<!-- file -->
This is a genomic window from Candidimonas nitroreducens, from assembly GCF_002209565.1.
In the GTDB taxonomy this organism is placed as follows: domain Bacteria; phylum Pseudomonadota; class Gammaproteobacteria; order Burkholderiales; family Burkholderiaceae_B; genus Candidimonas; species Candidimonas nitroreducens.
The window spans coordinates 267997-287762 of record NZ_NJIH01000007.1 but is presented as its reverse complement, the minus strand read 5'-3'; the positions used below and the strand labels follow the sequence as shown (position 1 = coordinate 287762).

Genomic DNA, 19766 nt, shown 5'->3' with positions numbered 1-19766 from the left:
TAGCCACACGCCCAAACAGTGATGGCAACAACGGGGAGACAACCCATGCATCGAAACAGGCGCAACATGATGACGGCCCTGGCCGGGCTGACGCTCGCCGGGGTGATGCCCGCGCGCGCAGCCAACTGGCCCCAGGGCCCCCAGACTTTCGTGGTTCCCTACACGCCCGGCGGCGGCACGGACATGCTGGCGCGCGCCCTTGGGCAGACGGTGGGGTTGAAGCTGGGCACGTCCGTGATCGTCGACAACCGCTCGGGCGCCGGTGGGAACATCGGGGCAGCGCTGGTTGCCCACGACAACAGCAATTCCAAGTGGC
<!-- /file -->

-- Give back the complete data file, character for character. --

This is a genomic window from Candidimonas nitroreducens, from assembly GCF_002209565.1.
In the GTDB taxonomy this organism is placed as follows: domain Bacteria; phylum Pseudomonadota; class Gammaproteobacteria; order Burkholderiales; family Burkholderiaceae_B; genus Candidimonas; species Candidimonas nitroreducens.
The window spans coordinates 267997-287762 of record NZ_NJIH01000007.1 but is presented as its reverse complement, the minus strand read 5'-3'; the positions used below and the strand labels follow the sequence as shown (position 1 = coordinate 287762).

Genomic DNA, 19766 nt, shown 5'->3' with positions numbered 1-19766 from the left:
TAGCCACACGCCCAAACAGTGATGGCAACAACGGGGAGACAACCCATGCATCGAAACAGGCGCAACATGATGACGGCCCTGGCCGGGCTGACGCTCGCCGGGGTGATGCCCGCGCGCGCAGCCAACTGGCCCCAGGGCCCCCAGACTTTCGTGGTTCCCTACACGCCCGGCGGCGGCACGGACATGCTGGCGCGCGCCCTTGGGCAGACGGTGGGGTTGAAGCTGGGCACGTCCGTGATCGTCGACAACCGCTCGGGCGCCGGTGGGAACATCGGGGCAGCGCTGGTTGCCCACGACAACAGCAATTCCAAGTGGC